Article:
Digital Divide Data
On a vacation to Angkor Wat, Jeremy was struck by both the devastating poverty in the streets of Cambodia and the large number of internet cafes. In this seeming hopelessness, he saw opportunity for change: Jeremy recognized that the region had the same surplus of inexpensive labor as did India and China, but it lacked access to global markets. A business consultant, Jeremy knew that, with an initial development in human capital, he could create a social venture that would lift Southeast Asians from poverty. Growing up in a traditional Lao family during the communist regime of the 70s and 80s, Mai challenged the status quo by pursuing higher education. In business school, she studied social enterprise and realized the model was what her country needed to jumpstart its economy. Mai sought out Jeremy when DDD was still a startup and offered her help. Mai then presided over the expansion to 2 new offices and polished DDD’s social enterprise model.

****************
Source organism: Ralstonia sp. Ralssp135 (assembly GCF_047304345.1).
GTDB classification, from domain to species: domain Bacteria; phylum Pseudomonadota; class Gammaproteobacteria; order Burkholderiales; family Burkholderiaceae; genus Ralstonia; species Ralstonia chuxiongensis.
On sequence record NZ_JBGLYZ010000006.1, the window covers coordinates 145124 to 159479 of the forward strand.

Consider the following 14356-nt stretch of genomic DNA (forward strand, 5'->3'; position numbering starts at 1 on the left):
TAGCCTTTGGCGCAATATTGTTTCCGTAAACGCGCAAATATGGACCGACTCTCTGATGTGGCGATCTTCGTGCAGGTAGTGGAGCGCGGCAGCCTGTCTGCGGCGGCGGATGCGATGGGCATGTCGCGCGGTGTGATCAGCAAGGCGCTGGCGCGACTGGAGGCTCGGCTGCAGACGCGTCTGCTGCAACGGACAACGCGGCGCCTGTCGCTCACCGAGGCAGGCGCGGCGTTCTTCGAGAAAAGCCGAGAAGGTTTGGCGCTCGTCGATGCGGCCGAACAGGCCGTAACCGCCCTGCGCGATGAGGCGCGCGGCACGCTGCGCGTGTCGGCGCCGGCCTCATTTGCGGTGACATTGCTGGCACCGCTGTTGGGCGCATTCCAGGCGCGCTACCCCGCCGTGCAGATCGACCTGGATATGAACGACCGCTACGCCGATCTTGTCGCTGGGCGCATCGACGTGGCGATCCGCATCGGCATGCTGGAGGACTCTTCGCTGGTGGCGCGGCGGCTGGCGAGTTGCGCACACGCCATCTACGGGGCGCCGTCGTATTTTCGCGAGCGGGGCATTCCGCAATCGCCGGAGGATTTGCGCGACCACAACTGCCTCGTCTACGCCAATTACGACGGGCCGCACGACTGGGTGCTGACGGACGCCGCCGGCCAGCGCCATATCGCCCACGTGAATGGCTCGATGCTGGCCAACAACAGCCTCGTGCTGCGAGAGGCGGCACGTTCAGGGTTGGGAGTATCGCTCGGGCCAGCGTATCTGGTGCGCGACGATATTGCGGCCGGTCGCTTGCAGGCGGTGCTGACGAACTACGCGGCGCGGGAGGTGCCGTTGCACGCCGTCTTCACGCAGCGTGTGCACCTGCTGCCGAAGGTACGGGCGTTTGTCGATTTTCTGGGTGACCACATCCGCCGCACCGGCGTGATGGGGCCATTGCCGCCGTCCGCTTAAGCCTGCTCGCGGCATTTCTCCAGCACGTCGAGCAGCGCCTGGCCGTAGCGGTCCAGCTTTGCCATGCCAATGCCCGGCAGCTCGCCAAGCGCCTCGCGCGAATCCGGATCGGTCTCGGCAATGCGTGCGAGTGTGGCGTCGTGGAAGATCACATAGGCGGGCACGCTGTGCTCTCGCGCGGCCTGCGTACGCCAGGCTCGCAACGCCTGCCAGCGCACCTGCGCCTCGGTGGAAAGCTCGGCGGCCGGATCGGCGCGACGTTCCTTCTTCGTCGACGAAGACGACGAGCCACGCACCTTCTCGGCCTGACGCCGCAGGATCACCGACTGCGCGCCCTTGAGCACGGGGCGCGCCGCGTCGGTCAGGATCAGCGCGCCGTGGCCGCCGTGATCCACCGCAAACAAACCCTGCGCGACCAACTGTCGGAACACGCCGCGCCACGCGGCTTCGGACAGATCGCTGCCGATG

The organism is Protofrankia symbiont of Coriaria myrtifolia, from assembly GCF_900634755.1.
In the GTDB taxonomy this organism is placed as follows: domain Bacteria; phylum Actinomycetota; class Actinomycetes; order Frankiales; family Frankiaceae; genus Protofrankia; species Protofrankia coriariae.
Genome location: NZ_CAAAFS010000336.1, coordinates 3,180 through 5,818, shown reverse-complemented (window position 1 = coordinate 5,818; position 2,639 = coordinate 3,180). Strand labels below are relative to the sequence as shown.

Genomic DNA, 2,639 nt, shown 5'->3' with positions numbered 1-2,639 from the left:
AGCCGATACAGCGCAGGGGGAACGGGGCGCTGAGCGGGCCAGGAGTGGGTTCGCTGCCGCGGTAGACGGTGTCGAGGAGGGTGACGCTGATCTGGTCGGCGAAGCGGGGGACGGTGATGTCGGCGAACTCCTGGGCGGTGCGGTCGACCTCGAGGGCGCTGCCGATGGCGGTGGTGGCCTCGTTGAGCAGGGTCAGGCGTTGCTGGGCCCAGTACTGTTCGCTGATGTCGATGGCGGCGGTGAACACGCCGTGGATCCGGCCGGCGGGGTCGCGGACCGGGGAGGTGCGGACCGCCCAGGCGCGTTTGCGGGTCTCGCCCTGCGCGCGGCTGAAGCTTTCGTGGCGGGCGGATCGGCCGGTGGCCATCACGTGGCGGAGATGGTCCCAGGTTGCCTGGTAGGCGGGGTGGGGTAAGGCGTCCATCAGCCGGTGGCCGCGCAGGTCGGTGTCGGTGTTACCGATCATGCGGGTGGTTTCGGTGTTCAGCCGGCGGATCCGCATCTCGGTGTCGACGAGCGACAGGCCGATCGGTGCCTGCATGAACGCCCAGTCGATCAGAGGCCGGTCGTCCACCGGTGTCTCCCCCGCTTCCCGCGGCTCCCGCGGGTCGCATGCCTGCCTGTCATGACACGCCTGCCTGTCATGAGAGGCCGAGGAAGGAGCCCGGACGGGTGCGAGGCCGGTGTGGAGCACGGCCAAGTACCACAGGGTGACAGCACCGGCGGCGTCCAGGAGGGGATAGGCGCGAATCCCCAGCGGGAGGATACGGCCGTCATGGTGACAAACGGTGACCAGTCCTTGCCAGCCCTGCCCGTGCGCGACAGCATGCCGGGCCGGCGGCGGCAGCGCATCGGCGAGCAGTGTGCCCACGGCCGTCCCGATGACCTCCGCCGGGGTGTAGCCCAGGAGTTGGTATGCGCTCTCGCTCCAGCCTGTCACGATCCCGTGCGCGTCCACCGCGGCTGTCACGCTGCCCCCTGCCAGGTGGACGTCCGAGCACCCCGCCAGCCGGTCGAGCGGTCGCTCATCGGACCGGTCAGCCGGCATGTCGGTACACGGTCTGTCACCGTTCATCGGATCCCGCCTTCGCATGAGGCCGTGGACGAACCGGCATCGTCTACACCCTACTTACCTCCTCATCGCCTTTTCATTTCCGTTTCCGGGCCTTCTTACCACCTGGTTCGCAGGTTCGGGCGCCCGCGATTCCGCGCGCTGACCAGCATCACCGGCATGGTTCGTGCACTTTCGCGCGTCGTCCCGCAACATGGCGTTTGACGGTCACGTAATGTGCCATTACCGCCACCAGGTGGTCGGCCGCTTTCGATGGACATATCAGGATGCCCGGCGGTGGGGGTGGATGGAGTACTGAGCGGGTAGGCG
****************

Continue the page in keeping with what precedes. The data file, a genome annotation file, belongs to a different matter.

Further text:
- They have graduated 400 disadvantaged individuals in Cambodia and Laos to high-skilled jobs. After a tenure of four years (on average) at DDD, most employees graduate on to positions elsewhere, or internally to management within DDD. In these job placements, they are very successful: the average DDD graduate goes on to make over $250 a month, more than four times the average regional wage.
- In Dec. 2013, The Information Communication Technology Association of Kenya (ICTAK) awarded the 2013 ICT Value Award to DDD Kenya.
- Their business is sustainable, generating over $3 million in revenue one year while realizing efficiency gains.
- Their success continues to increase awareness of Impact Outsourcing.
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